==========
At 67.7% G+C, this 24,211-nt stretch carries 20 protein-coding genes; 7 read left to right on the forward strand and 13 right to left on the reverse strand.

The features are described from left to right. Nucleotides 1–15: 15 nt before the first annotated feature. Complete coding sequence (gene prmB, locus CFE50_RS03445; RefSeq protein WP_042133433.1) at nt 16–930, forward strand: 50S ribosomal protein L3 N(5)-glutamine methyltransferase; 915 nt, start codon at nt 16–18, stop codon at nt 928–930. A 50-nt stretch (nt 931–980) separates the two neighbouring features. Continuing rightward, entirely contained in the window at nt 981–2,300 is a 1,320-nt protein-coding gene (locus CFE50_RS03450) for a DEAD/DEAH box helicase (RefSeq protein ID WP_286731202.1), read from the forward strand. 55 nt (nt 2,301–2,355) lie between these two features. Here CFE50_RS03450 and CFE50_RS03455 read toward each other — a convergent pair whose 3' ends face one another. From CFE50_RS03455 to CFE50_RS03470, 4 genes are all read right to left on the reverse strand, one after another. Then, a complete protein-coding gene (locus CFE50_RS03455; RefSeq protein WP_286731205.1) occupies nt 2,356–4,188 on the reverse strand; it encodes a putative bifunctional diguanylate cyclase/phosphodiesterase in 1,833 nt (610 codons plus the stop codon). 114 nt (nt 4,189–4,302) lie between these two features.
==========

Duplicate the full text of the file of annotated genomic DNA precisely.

At 67.7% G+C, this 24,211-nt stretch carries 20 protein-coding genes; 7 read left to right on the forward strand and 13 right to left on the reverse strand.

The features are described from left to right. Nucleotides 1–15: 15 nt before the first annotated feature. Complete coding sequence (gene prmB, locus CFE50_RS03445; RefSeq protein WP_042133433.1) at nt 16–930, forward strand: 50S ribosomal protein L3 N(5)-glutamine methyltransferase; 915 nt, start codon at nt 16–18, stop codon at nt 928–930. A 50-nt stretch (nt 931–980) separates the two neighbouring features. Continuing rightward, entirely contained in the window at nt 981–2,300 is a 1,320-nt protein-coding gene (locus CFE50_RS03450) for a DEAD/DEAH box helicase (RefSeq protein ID WP_286731202.1), read from the forward strand. 55 nt (nt 2,301–2,355) lie between these two features. Here CFE50_RS03450 and CFE50_RS03455 read toward each other — a convergent pair whose 3' ends face one another. From CFE50_RS03455 to CFE50_RS03470, 4 genes are all read right to left on the reverse strand, one after another. Then, a complete protein-coding gene (locus CFE50_RS03455; RefSeq protein WP_286731205.1) occupies nt 2,356–4,188 on the reverse strand; it encodes a putative bifunctional diguanylate cyclase/phosphodiesterase in 1,833 nt (610 codons plus the stop codon). 114 nt (nt 4,189–4,302) lie between these two features.